Skip to main content

Advertisement

We’d like to understand how you use our websites in order to improve them. Register your interest.

Myocardial perfusion reserve of kidney transplant patients is well preserved

Abstract

Background

Chronic kidney disease (CKD) is associated with endothelial dysfunction and increased cardiovascular mortality. Endothelial dysfunction can be studied measuring myocardial perfusion reserve (MPR). MPR is the ratio of stress and rest myocardial perfusion (MP) and reflects the capacity of vascular bed to increase perfusion and microvascular responsiveness. In this pilot study, our aim was to assess MPR of 19 patients with kidney transplant (CKD stages 2–3) and of ten healthy controls with quantitative [15O]H2O positron emission tomography (PET) method.

Results

Basal MP was statistically significantly higher at rest in the kidney transplant patients than in the healthy controls [1.3 (0.4) ml/min/g and 1.0 (0.2) ml/min/g, respectively, p = 0.0015]. After correction of basal MP by cardiac workload [MPcorr = basal MP/individual rate pressure product (RPP) × average RPP of the healthy controls], the difference between the groups disappeared [0.9 (0.2)  ml/min/g and 1.0 (0.3) ml/min/g, respectively, p = 0.55)]. There was no difference in stress MP between the kidney transplant patients and the healthy subjects [3.8 (1.0) ml/min/g and 4.0 (0.9) ml/min/g, respectively, p = 0.53]. Although MPR was reduced, MPRcorr (stress MP/basal MPcorr) did not differ between the kidney transplant patients and the healthy controls [4.1 (1.1) and 4.3 (1.6), respectively, p = 0.8].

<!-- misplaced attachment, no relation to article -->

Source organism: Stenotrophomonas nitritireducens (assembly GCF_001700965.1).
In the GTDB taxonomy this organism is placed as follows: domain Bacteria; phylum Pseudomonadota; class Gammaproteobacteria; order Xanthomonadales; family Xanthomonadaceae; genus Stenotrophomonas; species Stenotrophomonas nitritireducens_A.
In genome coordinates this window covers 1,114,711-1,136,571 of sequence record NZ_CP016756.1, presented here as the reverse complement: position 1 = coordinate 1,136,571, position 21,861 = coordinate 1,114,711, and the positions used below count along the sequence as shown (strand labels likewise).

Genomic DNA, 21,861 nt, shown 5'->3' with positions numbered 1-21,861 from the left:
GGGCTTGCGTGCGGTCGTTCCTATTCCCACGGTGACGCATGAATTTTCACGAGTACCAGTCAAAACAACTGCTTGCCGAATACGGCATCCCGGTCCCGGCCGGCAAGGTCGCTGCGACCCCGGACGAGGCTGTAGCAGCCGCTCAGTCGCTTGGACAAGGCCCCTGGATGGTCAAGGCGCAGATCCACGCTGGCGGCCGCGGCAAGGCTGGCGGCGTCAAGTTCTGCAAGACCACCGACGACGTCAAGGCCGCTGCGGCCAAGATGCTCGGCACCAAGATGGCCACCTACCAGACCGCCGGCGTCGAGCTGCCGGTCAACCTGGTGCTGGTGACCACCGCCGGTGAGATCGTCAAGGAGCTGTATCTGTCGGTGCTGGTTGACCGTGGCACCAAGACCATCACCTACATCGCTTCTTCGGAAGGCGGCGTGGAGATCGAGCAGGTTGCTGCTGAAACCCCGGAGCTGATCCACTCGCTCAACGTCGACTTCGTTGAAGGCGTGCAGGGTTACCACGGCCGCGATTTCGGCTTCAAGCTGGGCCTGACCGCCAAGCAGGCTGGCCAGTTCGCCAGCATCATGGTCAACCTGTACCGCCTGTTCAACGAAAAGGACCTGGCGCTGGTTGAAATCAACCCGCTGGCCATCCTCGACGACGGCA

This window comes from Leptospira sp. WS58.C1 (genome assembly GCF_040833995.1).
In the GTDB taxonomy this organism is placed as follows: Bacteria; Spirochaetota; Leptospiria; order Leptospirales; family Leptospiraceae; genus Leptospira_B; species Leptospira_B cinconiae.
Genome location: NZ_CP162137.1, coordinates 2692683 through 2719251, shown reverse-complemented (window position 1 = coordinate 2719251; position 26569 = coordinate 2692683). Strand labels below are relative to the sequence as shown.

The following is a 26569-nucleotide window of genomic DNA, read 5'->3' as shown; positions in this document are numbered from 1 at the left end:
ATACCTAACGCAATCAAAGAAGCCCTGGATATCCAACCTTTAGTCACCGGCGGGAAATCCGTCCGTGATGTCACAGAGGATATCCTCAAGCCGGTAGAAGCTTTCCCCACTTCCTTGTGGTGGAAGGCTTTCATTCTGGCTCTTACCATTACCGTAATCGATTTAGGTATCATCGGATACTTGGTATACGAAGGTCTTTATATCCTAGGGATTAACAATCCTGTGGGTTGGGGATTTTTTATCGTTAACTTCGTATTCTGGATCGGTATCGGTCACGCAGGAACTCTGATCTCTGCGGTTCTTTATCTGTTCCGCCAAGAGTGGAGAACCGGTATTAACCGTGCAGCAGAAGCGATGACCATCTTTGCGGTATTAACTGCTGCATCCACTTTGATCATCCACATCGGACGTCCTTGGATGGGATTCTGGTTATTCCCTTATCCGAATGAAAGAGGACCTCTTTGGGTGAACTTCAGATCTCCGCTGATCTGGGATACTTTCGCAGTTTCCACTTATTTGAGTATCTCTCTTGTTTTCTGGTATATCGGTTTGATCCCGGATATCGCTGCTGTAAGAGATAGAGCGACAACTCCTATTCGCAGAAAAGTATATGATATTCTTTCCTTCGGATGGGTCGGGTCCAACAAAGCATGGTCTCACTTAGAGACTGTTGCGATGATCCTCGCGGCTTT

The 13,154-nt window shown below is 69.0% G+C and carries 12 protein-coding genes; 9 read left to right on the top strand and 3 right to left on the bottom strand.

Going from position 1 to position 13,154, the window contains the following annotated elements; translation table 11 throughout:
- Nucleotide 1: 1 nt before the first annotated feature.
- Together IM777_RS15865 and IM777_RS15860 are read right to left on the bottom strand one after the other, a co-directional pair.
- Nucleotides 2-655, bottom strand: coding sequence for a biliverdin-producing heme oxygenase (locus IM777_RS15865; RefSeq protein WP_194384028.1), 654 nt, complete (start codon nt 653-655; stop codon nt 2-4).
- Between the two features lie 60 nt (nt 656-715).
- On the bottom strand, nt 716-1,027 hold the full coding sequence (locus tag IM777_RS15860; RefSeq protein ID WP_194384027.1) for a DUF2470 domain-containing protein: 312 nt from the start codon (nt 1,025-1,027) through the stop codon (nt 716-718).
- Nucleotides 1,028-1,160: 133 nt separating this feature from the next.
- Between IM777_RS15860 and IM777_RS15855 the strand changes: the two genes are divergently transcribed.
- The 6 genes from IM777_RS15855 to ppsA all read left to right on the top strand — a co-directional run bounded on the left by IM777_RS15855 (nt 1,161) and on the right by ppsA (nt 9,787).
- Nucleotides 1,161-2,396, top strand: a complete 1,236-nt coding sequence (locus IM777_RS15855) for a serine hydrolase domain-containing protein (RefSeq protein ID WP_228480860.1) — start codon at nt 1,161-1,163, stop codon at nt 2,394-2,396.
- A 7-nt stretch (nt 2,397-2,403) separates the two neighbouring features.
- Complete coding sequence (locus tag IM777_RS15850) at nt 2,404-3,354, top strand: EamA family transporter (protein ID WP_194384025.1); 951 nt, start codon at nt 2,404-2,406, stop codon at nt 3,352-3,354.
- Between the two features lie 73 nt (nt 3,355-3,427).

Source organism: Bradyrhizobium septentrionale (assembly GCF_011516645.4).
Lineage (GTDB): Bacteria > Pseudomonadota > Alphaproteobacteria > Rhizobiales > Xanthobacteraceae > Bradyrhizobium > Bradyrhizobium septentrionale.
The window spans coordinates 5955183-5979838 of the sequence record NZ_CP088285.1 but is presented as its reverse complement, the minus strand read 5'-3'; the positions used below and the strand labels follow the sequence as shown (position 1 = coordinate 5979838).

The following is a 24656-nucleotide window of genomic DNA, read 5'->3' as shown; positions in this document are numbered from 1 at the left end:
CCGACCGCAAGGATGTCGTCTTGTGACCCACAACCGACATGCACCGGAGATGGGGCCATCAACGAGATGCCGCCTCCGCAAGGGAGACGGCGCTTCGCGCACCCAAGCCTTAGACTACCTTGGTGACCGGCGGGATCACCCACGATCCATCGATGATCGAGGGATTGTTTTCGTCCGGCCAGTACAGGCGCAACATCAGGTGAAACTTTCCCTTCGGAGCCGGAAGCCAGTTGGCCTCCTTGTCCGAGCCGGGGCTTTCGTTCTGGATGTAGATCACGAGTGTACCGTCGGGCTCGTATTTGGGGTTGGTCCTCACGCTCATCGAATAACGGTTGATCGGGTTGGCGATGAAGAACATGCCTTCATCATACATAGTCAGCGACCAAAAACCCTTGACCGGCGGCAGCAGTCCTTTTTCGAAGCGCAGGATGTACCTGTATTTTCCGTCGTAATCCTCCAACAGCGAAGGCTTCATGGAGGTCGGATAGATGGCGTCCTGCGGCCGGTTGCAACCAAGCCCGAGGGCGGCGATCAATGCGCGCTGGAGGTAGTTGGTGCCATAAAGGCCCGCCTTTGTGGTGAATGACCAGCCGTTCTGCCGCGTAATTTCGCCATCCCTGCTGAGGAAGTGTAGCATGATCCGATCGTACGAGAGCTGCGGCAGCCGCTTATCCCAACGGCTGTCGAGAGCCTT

Conclusions

MP during stress is preserved in kidney transplant patients with CKD stage 2–3. The reduced MPR appears to be explained by increased resting MP. This is likely linked with increased cardiac workload due to sympathetic overactivation in kidney transplant patients.

Background

The cardiovascular mortality risk is 10–20 times higher in dialysis patients compared to the general population [1]. Although cardiovascular (CV) mortality seems to halt in patients with kidney transplant [2], their outcome still remains worse than that of the general population [3].